Recently I was invited by two fellow researchers to visit their research site here in Central Illinois. In the past they have heard odd vocalizations and wood knocks. Recently they experienced a roar and voices coming from the woods.
My wife and I camped in the area and after meeting up with our friends spent two nights investigating.
Belle, my Karelian Bear Dog, anticipating her next adventure.
First night: 11 Aug 2013
At around 8 p.m the first night we walked about 1/2 mile down a trail and spent about two hours in the area. We did a couple of wood knocks as we slowly walked back towards the vehicles. When we were about 200 yards from our vehicles two of us heard what sounded like children talking loudly. Five minutes later we again heard the same sounds and it appeared they came from where we were parked. A couple minutes later we heard one bark from my Karelian Bear Dog, Belle, who had decided she needed to guard our truck and hurried ahead to confront the noisemakers. Five minutes later we arrived at our vehicles, the area was totally dark and devoid of any humans. This is only the second time in eight years that Belle has returned to the vehicle and barked.
Second night: 12 Aug 2013
Because of the “children voices” that we heard the night before I left a small recorder on the truck hoping to record any visitors while we were gone walking the trail.
We slowly walked the trail. Belle stayed fairly close for about twenty minutes and then was gone. Typically on an investigation Belle will come and go making contact every so often. She normally hunts for raccoons or other varmints and is usually very quiet, however she will bark if she trees a coon. When she didn’t return in an hour and a half I didn’t get too concerned.
While walking we heard a distant wood knock that I responded to with one wood knock and twenty minutes later we heard a much softer but closer wood knock. We did not hear any vocalizations or other unusual sounds the rest of the evening. We stopped along side the trail perhaps 300 yards from the vehicles for about 20 minutes. While there Belle ran up and I had never seen her so excited to see me, she was overjoyed.
We returned to our vehicles and called it a night.
The location of the antenna on my truck and the front tire where the audio recorder was left.
On return to base camp I reviewed the nights audio.
Here is a summary from the audio recorded at the truck:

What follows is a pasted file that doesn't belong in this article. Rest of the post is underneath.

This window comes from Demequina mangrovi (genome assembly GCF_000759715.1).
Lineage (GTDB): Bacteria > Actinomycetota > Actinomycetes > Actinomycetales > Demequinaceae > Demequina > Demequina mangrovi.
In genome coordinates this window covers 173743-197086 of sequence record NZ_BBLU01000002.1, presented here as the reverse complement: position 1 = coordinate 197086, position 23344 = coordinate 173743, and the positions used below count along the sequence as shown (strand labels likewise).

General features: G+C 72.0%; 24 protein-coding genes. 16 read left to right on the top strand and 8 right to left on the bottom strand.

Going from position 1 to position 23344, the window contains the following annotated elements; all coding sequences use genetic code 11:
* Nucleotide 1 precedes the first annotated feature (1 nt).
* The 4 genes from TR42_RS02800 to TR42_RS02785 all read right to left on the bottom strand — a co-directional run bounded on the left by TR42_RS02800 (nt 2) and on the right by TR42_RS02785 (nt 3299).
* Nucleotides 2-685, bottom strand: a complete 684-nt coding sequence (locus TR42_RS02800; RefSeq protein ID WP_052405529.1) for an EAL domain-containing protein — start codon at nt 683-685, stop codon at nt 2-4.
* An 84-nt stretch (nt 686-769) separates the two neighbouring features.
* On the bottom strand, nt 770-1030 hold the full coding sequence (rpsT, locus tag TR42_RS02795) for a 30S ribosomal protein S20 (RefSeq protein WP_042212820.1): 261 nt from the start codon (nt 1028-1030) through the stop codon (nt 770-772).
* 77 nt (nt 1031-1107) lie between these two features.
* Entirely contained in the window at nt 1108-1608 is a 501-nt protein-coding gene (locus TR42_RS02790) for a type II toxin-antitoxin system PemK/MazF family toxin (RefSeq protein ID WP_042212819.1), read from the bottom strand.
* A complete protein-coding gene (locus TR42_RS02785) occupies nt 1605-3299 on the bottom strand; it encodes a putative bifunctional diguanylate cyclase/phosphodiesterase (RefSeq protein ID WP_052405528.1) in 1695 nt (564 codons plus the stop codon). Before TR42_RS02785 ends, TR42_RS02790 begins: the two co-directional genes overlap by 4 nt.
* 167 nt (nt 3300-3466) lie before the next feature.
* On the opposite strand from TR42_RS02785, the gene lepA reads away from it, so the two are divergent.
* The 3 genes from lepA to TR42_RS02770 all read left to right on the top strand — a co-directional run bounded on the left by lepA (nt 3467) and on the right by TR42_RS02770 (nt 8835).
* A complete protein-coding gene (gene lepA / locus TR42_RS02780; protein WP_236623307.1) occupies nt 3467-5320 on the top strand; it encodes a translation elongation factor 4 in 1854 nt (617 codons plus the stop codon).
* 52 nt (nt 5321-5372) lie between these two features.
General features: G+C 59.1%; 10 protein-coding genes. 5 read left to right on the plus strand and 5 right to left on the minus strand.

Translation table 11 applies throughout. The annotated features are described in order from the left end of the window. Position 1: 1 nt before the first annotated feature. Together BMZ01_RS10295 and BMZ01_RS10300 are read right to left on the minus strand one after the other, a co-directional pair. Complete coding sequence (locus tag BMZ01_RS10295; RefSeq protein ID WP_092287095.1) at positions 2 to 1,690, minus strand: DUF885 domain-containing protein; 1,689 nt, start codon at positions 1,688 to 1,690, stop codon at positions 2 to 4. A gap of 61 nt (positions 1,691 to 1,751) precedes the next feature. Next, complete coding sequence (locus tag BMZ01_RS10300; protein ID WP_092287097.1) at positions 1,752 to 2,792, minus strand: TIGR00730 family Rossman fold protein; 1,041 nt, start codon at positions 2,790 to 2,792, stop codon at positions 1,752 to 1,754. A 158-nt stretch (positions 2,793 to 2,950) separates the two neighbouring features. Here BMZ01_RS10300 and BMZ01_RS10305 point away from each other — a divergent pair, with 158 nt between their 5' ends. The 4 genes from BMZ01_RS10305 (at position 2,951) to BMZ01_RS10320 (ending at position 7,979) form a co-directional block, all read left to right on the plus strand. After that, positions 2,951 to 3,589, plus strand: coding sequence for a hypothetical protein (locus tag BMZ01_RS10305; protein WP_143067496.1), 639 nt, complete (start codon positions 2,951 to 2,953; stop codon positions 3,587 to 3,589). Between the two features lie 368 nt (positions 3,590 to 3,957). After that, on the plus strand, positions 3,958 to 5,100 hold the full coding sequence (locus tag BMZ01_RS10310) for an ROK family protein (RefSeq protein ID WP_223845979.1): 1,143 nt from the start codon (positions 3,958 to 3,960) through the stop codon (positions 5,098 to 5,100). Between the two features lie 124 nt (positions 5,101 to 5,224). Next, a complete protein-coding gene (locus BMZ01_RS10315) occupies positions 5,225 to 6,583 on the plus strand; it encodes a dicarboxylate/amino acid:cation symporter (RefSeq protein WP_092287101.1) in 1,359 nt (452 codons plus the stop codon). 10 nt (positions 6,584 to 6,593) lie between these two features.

All times p.m.
7:00:00 Arrived at location
7:06:00 Started walking down trail
7:33:30 Antennae struck
7:33:55 Belle arrives back at the truck
7:34:10 Belle appears to take off running full speed
7:42:22 Belle again comes back to truck winded, panting and whining
8:02 Belle’s first bark
8:08 First katydid’s begin to strum their mid-summer chorus
8:22 – 8:34 Belle – intermittent barking and whining
8:45 – 8:56 Belle – intermittent barking and whining
8:57 Belle leaves the parking area
9:02 Belle returns to me and the other researchers
9:22 We all return to our vehicles.
Antenna 1 – Recording of the antenna being struck with enough force to continue to make it vibrate for 10 seconds. Unfiltered.
Click here to listen to sound clip: Antenna Being Struck 1
Antenna 2 – The complete sequence. First, the antenna is struck, then Belle arrives at the 22 second mark. You can hear Belle’s collar jingling as she (I assume) runs a large circle around the truck and then at the 36 second mark takes off running at full speed. Without changing the gain on the recording it is impossible to keep all the sounds at the same volume. Unfiltered
Click here to listen to sound clip: Antenna Being Struck 2
Antenna 3 – By taking out the sound of the antenna being struck I can turn the gain up you can better hear Belle’s collar jingling and her taking off running. Normally I would remove some of the bass rumble but to do so eliminates many of the softer and subtler sounds of Belle’s movements. Unfiltered
Click here to listen to sound clip: Antenna Being Struck 3
# 1 – It has long been understood that when hikers park their vehicles and hike out of the immediate area that sasquatch may approach their vehicles. I don’t presume to know why they do this other than out of curiosity. With the “childlike voices” we heard the first night I assumed that this was what was happening. I assume they wanted us to hear them, they were not soft but louder that humans without yelling. Belle’s protective behavior the first night to race to the vehicle and bark is something I had noted only one other time in the past eight years when out hiking. My goal the second night was to put her under lead after we reached the end of the trail. I had no idea she would double back early on and return to the vehicles. Did she sense that the “visitors’ had also gone to the vehicles? I have no idea.
# 2 – As to what exactly happened the second night I have an opinion but nothing more. I think Belle sensed that the vehicles may have been approached. She had stayed with us for over a half mile before she headed back to the vehicles. As she got closer to the truck did they hear her coming and give the antenna a yank and then take off? It was only 25 seconds between the time of the antenna noise and Belle’s arrival. Were they juveniles just having fun? Did Belle pick up the scent and give chase only to return 8 minutes later to guard “her masters” property? As it got dark did they then come back? Why did Belle have two bouts of extreme barking and fear (in which she jumped many time onto both sides of the truck and kept trying to get in.) Why didn’t she return to me out on the hiking trail? Did they perhaps have the way blocked for an hour?